During the subsequent Q&A session, a question was raised by the moderator: “Are financial institutions in Singapore receptive of “third-party” guarantors as a form of security for an unsecured business loan?”
This article aims to explore and address the question in detail.
The most common business loan available for SMEs in Singapore is the Unsecured Business Term Loan.
The Unsecured Business Term Loan is a simple financing product, where a borrower receives the loan amount (loan quantum) upfront in a lump sum, and makes equal monthly repayments for a period of time (loan tenor), at a fixed interest rate.
The DBS Business Loan, OCBC Business Term Loan, UOB BizMoney, as well as the government-backed SME Working Capital Loan (EFS-WCL) & Temporary Bridging Loan Programme (TBLP) are some examples of Unsecured Business Term Loans with similar structures.
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As we have stated in previous articles, most SME loans are secured by personal guarantees of directors or shareholders (owners) of the business in Singapore.
Unsecured Business Term Loans are not secured by collateral (such as property) but will still require personal guarantees.
This requirement applies to all the loans mentioned above, including the government-backed credit facilities.
Firstly, Singapore’s legal system allows individuals to set up companies with limited liabilities.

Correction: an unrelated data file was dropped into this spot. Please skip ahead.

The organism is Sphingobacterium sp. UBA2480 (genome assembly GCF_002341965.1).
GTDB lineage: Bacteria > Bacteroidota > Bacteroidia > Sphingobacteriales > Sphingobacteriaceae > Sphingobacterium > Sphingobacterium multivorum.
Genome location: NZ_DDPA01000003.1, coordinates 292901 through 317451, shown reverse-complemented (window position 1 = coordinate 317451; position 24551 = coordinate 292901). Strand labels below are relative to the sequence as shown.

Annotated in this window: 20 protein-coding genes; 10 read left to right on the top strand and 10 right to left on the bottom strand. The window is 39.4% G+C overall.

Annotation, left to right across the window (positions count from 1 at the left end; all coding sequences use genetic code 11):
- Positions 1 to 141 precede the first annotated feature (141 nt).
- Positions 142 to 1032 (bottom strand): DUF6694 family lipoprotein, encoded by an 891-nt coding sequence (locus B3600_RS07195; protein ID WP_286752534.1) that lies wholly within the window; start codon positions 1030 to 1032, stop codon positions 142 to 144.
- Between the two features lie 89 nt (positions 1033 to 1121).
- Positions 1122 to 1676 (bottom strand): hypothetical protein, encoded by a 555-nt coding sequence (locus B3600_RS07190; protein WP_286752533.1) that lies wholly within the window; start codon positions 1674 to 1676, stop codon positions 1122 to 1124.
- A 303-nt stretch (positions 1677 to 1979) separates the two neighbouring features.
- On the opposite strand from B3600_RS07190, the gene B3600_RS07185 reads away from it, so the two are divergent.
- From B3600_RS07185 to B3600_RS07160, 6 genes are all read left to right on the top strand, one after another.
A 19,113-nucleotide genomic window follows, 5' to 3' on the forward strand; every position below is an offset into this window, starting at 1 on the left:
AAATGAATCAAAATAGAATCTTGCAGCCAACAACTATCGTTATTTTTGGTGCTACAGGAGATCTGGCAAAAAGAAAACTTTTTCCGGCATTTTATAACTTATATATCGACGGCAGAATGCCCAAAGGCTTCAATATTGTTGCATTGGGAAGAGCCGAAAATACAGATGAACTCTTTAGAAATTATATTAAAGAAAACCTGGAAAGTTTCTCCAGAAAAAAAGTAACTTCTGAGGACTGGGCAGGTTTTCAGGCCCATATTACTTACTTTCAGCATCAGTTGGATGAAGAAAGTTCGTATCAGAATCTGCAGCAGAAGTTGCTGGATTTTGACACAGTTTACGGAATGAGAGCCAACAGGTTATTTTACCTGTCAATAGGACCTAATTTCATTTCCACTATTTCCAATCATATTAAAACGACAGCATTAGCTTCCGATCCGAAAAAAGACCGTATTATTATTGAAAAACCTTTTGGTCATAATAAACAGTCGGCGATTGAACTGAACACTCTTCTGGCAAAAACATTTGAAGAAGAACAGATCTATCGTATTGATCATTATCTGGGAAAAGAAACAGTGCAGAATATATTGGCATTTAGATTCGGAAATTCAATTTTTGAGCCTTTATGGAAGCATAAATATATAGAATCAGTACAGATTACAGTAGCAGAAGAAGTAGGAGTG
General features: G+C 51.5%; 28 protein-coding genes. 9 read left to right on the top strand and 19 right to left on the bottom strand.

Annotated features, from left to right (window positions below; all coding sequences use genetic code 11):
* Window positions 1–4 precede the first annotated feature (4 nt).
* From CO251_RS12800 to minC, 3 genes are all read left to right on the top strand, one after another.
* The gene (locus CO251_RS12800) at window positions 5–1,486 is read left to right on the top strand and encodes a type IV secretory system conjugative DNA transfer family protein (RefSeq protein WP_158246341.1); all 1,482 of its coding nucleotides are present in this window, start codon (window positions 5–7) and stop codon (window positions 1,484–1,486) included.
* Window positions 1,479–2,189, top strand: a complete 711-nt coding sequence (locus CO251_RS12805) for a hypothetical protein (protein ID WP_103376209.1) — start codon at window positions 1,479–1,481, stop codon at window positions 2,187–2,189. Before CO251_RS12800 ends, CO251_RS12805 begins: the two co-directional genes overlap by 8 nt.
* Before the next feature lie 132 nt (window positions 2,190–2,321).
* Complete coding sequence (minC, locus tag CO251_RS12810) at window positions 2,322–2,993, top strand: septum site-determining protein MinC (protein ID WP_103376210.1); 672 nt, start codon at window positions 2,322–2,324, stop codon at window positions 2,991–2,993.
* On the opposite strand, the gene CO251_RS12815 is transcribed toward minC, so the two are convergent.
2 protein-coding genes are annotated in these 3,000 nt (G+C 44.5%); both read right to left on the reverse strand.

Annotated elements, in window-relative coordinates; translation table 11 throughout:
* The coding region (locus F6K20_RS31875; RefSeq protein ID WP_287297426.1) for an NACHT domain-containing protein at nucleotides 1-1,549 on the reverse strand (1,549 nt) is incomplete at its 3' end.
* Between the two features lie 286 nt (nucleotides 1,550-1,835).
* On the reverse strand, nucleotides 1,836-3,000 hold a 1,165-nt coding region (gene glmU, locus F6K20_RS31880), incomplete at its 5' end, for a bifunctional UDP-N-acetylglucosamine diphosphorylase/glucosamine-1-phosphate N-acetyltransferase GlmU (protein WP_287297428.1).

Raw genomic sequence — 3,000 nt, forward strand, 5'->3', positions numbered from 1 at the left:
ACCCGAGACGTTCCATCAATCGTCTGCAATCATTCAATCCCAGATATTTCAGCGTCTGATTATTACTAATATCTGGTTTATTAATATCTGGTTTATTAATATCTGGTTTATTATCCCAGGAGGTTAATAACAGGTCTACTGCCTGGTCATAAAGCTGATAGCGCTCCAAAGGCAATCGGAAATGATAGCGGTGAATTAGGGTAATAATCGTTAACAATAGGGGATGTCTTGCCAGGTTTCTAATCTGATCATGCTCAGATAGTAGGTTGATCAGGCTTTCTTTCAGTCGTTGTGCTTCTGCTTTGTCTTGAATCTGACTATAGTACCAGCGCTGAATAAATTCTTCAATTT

Companies in Singapore can exist as a “legal entity, separate from its shareholders and its directors and can acquire assets, go into debt, enter into contracts, sue or be sued in its own name”.
Secondly, Singapore has a business-friendly regulatory environment, where the government tries not to over-regulate in order to encourage business activities.
SMEs under a certain size are exempted from producing audited financial statements. Singapore also does not have a mandatory, centralised SME Credit Bureau.
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These situations present unique challenges to financial institutions, as they are unable to accurately evaluate an SME’s credit rating as there is no credit bureau and nor audited financial statements, yet have to manage the risk that an SME can simply shut down the business after receiving the loan.
Thus, most financial institutions require personal guarantees from an SME’s shareholders/directors whenever an unsecured business loan is offered.
Personal guarantees will not only encourage the company directors to borrow funds strictly for business purposes, but it will also ensure that company directors work to repay the loan as they are also personally liable for any loss/non-repayment.
Third-party guarantors are individuals who are willing to give their personal guarantees to obtain the business loan but are:
Different financial institutions adopt different stances towards third-party guarantors.
Eric Koh is passionate about helping SMEs grow and has spent years interacting with business owners at OCBC and IFS Capital. He is interested in 70s rock ‘n roll, the odd novel and copious amounts of historical trivia.